Last Friday was a no work day for me and I dropped by Central Park in the morning. The weather forecast called for rain but it was only light rain when I got to the park. Still, you can see the raindrops on the daffodils blooming near the Pond.
Meanwhile, at the Pond the geese were busy preening.
This was how the Park looked from the Gapstow Bridge. Definitely looks like spring.
From there I hopped on the subway to go to lower Manhattan. St. Patrick's day was Saturday and I wanted to visit the Irish Hunger Memorial a day before since it might be too crowded on the day itself.
Coming from Chambers Street, the back part of the memorial was the first thing I saw. A slice of Ireland in Manhattan!
The Irish Hunger Memorial is dedicated to raising awareness of the Great Irish Hunger that killed up to a million in Ireland in the 1800s. Visitors enter the memorial through a dark granite corridor while voiceovers recount the horrors of the famine. On the wall are engraved excerpts of reports, poems, letters and even recipes addressing the famine.
The end of this corridor is a stone Irish cottage with no roof, which was common during the famine because the government thought that if your family had a roof on their home then you weren't truly in need of aid.
From the cottage you continue onwards up the monument which is designed to look and feel like the moors of Ireland, complete with stone walls and heather. There are even stones from each of the counties in Ireland scattered all over the memorial.
More pics of the memorial on Flickr - Irish Hunger Memorial album
The memorial has a great view of One World Trade Center, as well as the Hudson River and New Jersey.
From the memorial, I looked for the nearest subway station so I can go back to Central Park for lunch. On my way to the station along Greenwich, I had this view, One World Center shrouded in fog.
I also dropped by the Winter Garden near the WTC site. They have a great view of Ground zero, lots of rest areas, restaurants and clean restrooms. As always, the sight of the palm trees evoke warm memories.
Going back to the Park, I saw a pair of waterfowls I haven't seen before. Thank you Central Park for replying to my tweet, now I know they are American coots.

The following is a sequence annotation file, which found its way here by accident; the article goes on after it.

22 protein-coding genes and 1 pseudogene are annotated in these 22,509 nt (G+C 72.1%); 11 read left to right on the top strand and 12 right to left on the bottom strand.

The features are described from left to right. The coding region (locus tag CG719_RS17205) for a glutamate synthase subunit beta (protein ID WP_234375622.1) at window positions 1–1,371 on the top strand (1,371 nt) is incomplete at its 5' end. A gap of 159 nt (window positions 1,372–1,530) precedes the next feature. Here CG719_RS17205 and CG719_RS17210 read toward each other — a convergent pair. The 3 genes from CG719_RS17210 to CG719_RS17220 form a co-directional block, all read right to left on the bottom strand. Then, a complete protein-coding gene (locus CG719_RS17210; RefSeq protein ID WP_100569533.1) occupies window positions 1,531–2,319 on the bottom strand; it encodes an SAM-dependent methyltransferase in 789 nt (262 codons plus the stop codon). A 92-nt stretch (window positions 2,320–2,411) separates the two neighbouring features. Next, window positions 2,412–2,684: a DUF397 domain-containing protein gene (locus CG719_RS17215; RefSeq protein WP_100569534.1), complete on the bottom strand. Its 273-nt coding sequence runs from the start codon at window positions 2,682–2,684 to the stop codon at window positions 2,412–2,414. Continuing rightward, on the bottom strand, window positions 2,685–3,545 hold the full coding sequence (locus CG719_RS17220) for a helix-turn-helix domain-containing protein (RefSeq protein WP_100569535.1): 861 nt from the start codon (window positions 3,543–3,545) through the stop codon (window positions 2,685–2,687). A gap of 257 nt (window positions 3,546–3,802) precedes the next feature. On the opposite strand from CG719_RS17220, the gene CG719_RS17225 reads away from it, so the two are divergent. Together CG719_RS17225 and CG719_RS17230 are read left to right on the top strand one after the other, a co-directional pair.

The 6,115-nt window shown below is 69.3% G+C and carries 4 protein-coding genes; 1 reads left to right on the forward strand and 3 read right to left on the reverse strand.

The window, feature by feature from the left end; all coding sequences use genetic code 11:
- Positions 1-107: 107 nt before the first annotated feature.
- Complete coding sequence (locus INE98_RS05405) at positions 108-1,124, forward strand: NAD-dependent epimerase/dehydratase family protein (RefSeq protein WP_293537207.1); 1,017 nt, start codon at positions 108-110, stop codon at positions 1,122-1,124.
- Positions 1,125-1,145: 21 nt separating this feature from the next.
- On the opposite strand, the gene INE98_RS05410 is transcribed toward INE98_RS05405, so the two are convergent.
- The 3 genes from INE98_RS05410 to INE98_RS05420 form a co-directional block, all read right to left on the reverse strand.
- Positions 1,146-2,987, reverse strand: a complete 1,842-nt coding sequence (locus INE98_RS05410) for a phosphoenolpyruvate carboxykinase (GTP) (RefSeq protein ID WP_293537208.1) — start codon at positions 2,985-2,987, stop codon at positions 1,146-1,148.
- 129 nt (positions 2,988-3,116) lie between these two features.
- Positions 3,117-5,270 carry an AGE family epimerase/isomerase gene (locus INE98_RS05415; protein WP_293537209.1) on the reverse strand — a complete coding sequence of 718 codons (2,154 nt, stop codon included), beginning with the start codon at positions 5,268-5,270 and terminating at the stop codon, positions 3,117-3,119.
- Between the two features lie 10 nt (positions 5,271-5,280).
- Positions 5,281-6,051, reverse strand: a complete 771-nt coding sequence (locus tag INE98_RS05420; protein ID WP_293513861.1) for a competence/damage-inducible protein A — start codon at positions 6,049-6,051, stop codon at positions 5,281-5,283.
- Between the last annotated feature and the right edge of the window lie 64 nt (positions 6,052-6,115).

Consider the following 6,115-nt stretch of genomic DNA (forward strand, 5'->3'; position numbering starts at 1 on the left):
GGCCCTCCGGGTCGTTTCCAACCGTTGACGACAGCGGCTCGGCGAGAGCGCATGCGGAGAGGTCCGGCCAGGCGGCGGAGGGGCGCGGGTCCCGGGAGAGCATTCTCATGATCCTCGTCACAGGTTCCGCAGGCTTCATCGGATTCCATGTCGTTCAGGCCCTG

Took one last pic at the Lake before leaving. Midtown Manhattan seems so far away.
Saturday was St. Patrick's Day and the parade was along Fifth Avenue. The southern end of Central Park and the surrounding areas were so crowded and teeming with people in green. I watched a little bit of the parade and decided to walk in the park heading north which I think won't be too crowded.
Some trees already started to bloom while some were still budding, but each one was a joy to see, and everyone who passed by were enjoying them. Too bad I'm a little height challenged as most of the flowers were way up high. Still I was able to take some shots, here are some of them.
The park was a sight to see in white and pink.
Even Cleopatra's Needle was surrounded by budding magnolias.
Shakespeare's Garden yielded more early spring blooms, most of which I don't know the names of. I'll share the pics here and I hope some of you can let me know the names of these pretty flowers.
The rest of my pics of the early spring flowers are on Flickr - Bring on Spring!
On my way out I passed by kids having an entertaining St. Patrick's day.
Sunday was the day I promised my niece that we will go to the zoo. I will post just one zoo pic and hopefully I can write about the visit to the zoo in the near future. Before the zoo closed, we went to the area were the seals are. One of them was adventurous enough to climb the structure and sunbathe there.
From the zoo, we walked towards the Pond and came upon more magnolia trees in bloom.
And people enjoying the day up Cat Rock.
Can't blame them, the day was really gorgeous.
So good-bye winter and hello spring!